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A First-Class Institution

Despite the clamor raised over cutting Saturday delivery, the Post Office is not broke—and it hasn't taken any of our tax money since 1971

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Consider 50 cents. What does that buy these days? Not a cuppa joe—that'll cost you two bucks at Starbucks, and even McDonald's wants a dollar for a small. Nor will it get you a newspaper, a pack of gum, a shoeshine or a bus token. And Walmart, which promotes itself as the palace of cheap, sells practically nothing for a half-buck.

There's one place, though, where you can get a steal of a deal for a fifty-cent piece: your local post office. Put down two quarters, and you'll get a first-class stamp in return—and you'll even get change. Slap that 46 cent stamp on a letter, drop it in the mailbox, and our nation's postal workers will move your missive clear across the country—hand-delivering it to any address in America within three days (42 percent arrive the very next day, and 27 percent more get where we want them to go within two days).

Each day, six days a week, letter carriers traverse 4 million miles toting an average of 563 million pieces of mail, reaching the very doorsteps of our individual homes and workplaces in every single community in America. They ride snowmobiles to reach iced-in villages, fly bush planes into outback wilderness areas that have no roads, run mail boats out to remote islands in places like Maine and Washington state, and even use mules on an eight-mile trail to bring mail to the 500 members of the Havasupai tribe of Native Americans living on the floor of the Grand Canyon.

From the gated enclaves and penthouses of the über-wealthy to the inner-city ghettos and rural colonies of America's poorest families, the U.S. Postal Service literally delivers. All that for 46 cents. And if you've written the wrong address or your recipient can't be found, you'll get your letter or package back for no charge.

The USPS is an unmatched bargain, a civic treasure, a genuine public good that links all people and communities into one nation.

So, naturally, it must be destroyed.

THE POSTAL PANIC

On Feb. 6, Postmaster General Patrick Donahoe announced plans for the post office to stop Saturday delivery of letters, theoretically saving the USPS $2 billion a year. The cut in service, which would take effect in August, plays right into the hands of those who want you to believe the post office is broke. For the past year, assorted corporate front groups, a howling pack of congressional right-wingers and a bunch of lazy mass-media sources have been pounding out a steadily rising drumbeat to warn that our postal service faces impending doom: the situation "is dire," USPS "nears collapse," it's "a full-blown financial crisis!"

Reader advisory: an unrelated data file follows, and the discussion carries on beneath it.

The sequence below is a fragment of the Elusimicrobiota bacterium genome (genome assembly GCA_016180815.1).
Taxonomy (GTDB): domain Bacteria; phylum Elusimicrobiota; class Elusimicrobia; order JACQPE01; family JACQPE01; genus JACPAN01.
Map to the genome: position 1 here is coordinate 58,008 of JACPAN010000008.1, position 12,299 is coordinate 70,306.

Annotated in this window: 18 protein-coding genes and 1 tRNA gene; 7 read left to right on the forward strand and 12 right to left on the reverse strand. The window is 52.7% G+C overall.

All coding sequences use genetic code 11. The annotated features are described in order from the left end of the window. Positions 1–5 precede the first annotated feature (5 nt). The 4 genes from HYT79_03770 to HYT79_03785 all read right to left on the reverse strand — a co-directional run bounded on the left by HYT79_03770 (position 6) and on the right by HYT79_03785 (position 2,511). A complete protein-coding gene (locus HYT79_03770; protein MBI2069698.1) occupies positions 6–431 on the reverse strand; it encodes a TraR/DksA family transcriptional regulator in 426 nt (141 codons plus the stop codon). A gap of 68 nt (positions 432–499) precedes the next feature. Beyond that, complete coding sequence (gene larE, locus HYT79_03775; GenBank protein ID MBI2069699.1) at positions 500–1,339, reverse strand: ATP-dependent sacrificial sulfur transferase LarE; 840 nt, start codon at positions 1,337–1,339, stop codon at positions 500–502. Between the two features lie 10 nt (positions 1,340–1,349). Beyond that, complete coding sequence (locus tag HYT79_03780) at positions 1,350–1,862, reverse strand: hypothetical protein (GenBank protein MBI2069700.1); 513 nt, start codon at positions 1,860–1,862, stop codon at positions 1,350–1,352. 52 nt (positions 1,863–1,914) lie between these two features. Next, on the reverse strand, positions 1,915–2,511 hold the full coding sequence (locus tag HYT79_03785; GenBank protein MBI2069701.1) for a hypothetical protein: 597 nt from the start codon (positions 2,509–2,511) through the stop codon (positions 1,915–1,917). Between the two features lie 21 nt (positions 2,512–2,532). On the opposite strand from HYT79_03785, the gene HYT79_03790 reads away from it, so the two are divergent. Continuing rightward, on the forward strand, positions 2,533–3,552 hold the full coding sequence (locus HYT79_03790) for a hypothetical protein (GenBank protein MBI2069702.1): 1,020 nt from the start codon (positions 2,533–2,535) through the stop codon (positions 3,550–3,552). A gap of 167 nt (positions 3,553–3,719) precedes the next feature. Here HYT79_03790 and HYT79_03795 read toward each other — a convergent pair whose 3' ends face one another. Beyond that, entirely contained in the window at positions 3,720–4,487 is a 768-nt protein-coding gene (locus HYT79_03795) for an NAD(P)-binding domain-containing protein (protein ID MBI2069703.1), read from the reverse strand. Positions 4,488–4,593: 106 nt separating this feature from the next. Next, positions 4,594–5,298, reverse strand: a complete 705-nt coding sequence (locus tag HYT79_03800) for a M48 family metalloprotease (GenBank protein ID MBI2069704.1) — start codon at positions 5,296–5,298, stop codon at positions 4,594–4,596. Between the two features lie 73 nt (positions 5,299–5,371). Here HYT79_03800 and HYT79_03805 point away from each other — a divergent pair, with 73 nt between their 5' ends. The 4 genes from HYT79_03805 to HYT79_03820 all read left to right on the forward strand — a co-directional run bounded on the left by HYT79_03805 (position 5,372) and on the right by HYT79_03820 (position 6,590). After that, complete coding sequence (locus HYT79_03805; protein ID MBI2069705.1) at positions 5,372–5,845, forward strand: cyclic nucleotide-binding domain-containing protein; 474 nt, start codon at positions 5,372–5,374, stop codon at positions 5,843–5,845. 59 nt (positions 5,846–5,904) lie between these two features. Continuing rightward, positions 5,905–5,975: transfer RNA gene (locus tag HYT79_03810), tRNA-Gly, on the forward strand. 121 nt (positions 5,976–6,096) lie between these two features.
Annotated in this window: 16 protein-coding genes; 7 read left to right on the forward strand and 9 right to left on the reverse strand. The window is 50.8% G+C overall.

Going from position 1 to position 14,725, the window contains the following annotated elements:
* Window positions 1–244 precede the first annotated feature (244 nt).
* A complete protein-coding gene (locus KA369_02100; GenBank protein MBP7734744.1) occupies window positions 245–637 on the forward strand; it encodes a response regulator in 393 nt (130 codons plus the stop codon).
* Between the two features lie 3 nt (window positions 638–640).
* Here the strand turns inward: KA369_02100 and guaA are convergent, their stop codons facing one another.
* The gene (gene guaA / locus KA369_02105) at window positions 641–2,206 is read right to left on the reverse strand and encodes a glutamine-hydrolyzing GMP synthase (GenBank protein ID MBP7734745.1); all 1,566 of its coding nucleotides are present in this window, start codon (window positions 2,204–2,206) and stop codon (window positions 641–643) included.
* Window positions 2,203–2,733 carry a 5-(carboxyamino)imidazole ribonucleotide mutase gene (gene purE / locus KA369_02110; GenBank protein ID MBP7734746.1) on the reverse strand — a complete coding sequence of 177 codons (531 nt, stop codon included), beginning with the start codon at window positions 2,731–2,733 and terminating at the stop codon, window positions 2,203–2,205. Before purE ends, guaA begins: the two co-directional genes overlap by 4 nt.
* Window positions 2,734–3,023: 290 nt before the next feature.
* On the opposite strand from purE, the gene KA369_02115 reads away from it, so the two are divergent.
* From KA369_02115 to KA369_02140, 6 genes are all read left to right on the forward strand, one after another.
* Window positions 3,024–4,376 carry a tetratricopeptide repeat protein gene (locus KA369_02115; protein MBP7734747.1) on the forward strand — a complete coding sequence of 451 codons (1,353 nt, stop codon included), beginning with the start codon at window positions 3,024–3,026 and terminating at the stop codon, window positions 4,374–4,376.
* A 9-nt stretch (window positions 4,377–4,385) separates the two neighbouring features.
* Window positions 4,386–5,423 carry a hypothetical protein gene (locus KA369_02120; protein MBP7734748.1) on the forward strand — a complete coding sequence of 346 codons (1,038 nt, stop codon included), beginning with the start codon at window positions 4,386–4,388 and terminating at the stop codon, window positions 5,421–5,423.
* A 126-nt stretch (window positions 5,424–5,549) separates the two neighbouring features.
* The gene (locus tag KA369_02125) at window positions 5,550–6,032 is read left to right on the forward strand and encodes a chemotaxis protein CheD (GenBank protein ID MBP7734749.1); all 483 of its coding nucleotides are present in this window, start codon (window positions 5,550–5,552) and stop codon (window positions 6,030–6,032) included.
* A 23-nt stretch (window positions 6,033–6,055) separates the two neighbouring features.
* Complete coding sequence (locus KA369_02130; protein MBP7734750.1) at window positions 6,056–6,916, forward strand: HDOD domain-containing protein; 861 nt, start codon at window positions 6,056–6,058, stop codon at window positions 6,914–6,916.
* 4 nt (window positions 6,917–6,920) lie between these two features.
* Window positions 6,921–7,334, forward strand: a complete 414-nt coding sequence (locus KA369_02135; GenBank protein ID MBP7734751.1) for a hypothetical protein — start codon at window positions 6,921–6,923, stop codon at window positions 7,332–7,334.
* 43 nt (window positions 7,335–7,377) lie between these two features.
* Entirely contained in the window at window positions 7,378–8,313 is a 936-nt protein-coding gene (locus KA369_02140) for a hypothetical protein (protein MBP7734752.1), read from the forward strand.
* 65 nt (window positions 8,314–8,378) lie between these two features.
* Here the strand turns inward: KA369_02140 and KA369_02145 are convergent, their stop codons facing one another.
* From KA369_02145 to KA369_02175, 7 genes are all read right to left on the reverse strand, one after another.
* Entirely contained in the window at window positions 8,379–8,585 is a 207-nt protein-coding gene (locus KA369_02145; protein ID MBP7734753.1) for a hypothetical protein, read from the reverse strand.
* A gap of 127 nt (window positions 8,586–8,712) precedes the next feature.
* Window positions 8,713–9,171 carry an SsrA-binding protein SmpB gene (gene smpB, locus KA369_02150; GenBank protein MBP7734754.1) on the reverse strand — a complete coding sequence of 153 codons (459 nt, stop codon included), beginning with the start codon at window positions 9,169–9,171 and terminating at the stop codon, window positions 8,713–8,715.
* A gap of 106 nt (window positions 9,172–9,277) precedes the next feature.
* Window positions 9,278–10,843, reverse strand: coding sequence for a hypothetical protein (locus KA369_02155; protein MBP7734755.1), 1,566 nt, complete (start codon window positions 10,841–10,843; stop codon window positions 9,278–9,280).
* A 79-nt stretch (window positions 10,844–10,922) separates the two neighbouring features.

According to this gaggle of gloomsayers, the national mail agency is bogged down with too many overpaid workers and costly brick-and-mortar facilities, so it can't keep up with the instant messaging of internet services and such nimble corporate competitors as FedEx. Thus, say these contrivers of their own conventional wisdom, the Postal Service is unprofitable, is costing taxpayers billions of dollars a year in losses and is plummeting irreversibly into bankruptcy.

Wrong, wrong and wrong. I realize that the Powers That Be never allow truth to get in the way of their policy intentions, but come on—three strikes and you're out! Let's examine.

Unprofitable? So what? When has the Pentagon ever made a profit? Never. Nor does anyone suggest it should. Neither has the FBI, Centers for Disease Control, FDA, State Department, FEMA, Park Service, etc. Producing a profit is not the purpose of government—its purpose is service. And for two centuries—from 1775, when the Continental Congress chose Benjamin Franklin to be our fledgling nation's first Postmaster General, until 1971, when Richard Nixon's Postal Reorganization Act took effect—America's nationwide network of post offices was fully appreciated as a government service.

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